In addition to encouraging employees to take a step-by-step approach to their financial well-being, the campaign also aimed to familiarize employees with the tools and resources that Southern offers, including its $8 billion 401(k) Employee Savings Plan.

“We have a lot of resources and programs available to our employees, and we want to make sure that they are utilizing those resources to their advantage,” Mr. Beideman said.

This year’s winning myMoney Challenge campaign covered broad topics that challenged participants to take actions in support of their financial well-being each week over a five-week period. In week one, for instance, participants were asked to assess where they were financially by using the Merrill Lynch financial wellness tracker. They were given a choice of action steps or “challenges” to take, such as reading articles or watching videos, upon which they were quizzed and entered into a contest for gift cards.

To drive engagement, employees who completed a quiz were added to a leaderboard, which raised employee competitiveness, said Kimberly Lovingood, Southern Company’s Atlanta, Ga.-based retirement manager who reports to Mr. Beideman and was involved in the campaign.

This year’s campaign included a podcast series, with topics ranging from maximizing 401(k) plan investments to planning for long-term care, which Ms. Lovingood said received both “good downloads” and “good feedback.”

“We’re excited to use another form of communication,” she said.

Judges praised the campaign for its innovative use of podcasts, quizzes and prizes, with one judge calling it a “great all-around effort.”

Participation in the campaign, however, was off from the previous year, a reflection of people worn out by pandemic-induced “email and Zoom fatigue,” Ms. Lovingood said. Some 1,602 employees engaged with the campaign this year, down from 3,624 in 2020, she said.

However, there was a silver lining as the people who participated in the myMoney Challenge engaged with it to a greater degree. The myMoney Challenge site, for instance, logged 41,663 page views, up from 25,675 page views the year before.

More than half of those who engaged with the campaign (52.6%) completed a weekly challenge, up from 28% in 2020.

Participants also spent much more time on the website than they did last year, spending an average of 9:54 minutes per session, up from 6:09 minutes in 2020.

“This year people stayed on the site for about 10 minutes, and so they didn’t just go and click around and then try to get on the board to win a gift card,” Ms. Lovingood said. “It seems like they were really engaged in trying to figure out what might help them.”

―By Margarida Correia

+ Read More

Watch our interview with Kimberly and Bob

Photo by Jennifer Bishop
Excellence & Innovation

Paul M. Colonna

President, CIO
Lockheed Martin Investment Co.

Photo by

Using a strategy of “less is more,” Paul M. Colonna supervised the restructuring of investment lineups of the seven defined contribution plans run by Lockheed Martin Corp., Bethesda, Md.

“Our pitch (to top management) was talent attraction and retention,” said Mr. Colonna, president and CIO, Lockheed Martin Investment Co., Bethesda, Md., which manages the plans’ investments. “We started the conversation that we are going to improve our employee experience.”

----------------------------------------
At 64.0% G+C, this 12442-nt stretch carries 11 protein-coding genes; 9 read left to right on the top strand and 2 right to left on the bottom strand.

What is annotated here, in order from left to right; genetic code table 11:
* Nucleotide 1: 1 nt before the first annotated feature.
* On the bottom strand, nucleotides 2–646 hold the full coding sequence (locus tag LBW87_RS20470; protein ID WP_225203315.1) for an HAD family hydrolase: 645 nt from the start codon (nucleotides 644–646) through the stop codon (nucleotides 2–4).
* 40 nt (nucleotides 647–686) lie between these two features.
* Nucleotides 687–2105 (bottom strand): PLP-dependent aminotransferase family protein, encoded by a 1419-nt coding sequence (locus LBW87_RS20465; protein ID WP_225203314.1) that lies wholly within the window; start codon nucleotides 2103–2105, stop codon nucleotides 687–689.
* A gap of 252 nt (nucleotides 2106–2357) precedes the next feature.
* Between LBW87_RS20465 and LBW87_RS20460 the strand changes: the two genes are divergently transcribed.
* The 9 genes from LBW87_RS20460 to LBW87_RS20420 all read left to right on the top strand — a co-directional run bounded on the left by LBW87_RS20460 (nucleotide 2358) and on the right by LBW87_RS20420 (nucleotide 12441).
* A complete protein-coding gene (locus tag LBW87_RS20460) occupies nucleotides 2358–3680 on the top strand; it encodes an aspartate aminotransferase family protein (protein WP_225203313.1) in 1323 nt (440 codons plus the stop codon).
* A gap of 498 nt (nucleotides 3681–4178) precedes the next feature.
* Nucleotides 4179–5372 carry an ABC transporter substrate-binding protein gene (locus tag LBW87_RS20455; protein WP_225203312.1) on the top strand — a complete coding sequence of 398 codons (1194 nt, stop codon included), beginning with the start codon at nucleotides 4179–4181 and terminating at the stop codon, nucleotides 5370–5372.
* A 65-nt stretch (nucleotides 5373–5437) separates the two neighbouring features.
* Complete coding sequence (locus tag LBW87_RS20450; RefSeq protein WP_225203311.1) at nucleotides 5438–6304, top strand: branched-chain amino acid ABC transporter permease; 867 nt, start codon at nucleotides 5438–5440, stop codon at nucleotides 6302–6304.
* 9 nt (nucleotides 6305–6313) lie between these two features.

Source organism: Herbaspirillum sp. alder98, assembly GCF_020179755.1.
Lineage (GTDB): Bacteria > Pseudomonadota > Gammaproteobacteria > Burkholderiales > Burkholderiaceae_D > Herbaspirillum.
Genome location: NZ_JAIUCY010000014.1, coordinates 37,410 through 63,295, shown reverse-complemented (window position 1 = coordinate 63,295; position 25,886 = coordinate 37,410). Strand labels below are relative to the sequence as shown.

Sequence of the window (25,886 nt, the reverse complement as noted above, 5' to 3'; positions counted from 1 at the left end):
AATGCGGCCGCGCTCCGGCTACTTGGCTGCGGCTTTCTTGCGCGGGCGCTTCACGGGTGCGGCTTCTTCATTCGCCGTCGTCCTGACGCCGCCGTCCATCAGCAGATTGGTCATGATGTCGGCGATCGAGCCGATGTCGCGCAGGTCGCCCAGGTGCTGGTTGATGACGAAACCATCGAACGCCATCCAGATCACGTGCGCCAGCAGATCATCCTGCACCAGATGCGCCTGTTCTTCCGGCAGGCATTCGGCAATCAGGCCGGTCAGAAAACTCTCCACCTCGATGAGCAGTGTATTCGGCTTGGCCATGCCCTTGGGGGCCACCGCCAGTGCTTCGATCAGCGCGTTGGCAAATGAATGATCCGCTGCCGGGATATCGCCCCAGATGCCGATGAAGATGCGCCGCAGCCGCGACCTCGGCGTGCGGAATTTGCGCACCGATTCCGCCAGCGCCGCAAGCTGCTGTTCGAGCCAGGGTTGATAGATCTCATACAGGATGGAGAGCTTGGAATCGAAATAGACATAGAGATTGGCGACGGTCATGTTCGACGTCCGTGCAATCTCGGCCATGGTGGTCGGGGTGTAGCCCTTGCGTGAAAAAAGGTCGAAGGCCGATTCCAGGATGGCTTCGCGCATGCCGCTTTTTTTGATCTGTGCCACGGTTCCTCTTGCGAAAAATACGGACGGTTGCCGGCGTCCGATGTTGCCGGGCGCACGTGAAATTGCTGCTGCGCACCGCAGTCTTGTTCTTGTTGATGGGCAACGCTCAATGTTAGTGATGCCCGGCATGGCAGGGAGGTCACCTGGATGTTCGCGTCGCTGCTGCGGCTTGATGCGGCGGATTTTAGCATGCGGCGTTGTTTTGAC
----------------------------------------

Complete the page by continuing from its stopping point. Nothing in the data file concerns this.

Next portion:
The “less” part of Mr. Colonna’s strategy included removing eight stand-alone investment options that accounted for less than 10% of total DC assets, which reached $50.2 billion by late April 2021.

There also was a “more” part to his restructuring effort, too. He added an actively managed core-plus bond fund, providing participants with greater exposure to several segments of the bond market.

Another “more” component was a revision of the plans’ customized target-date series, in collaboration with AllianceBernstein LP. He added three underlying investments — global equity, defensive equity and private real estate — to improve performance, enhance diversification and offer greater risk-adjusted opportunities.

In addition, Mr. Colonna changed some core funds’ underlying investments and rebranded actively managed core funds as white-label products.

“This was a very thoughtful and methodical approach,” one judge wrote in endorsing Mr. Colonna for an Excellence & Innovation Award. “The material they sent people was comprehensive.”

The communication strategy focused not only on what was new but also on what advantages the Lockheed Martin menu had vs. retail investment options.

“If you’re thinking of moving your retirement account option, be sure to compare fees,” said the brochure that described the changes.

“We spent a lot of time on communication,” said Mr. Colonna, describing the 22-page brochure. “We wanted to make it in a clear and visual manner.

The communication effort was a success as two-thirds of active employees — about 55,000 people — responded by resetting the amount of future contributions “or affirmatively declaring that they want them to stay unchanged,” according to his application to the Excellence & Innovation Awards.

“We delivered on what my vision was initially,” he said.

Achieving Mr. Colonna’s vision took about two years of planning and communicating before the restructuring took place in March 2021.

In addition to internal staff, he enlisted Callan LLC to assist in the review process with Lockheed Martin benefits staff to assess how the many plan changes would be received by participants.

Mr. Colonna acknowledged that the success of the Lockheed Martin Investment Management Co. effort was due to a staff of 45 investment specialists, attorneys and operations personnel — a commitment that may be hard to match by many companies.

Still, he encouraged other corporate investment managers to step up their efforts. “The industry underinvests” in their internal investment management, he said. Without greater internal investment, “they can’t innovate and do transformative projects.”

Despite the many changes at Lockheed, Mr. Colonna said his team needs to do more research on issues like retirement income. He is willing to look at options that feature embedded annuities or guaranteed withdrawal benefits, “but we just don’t know what it will be.”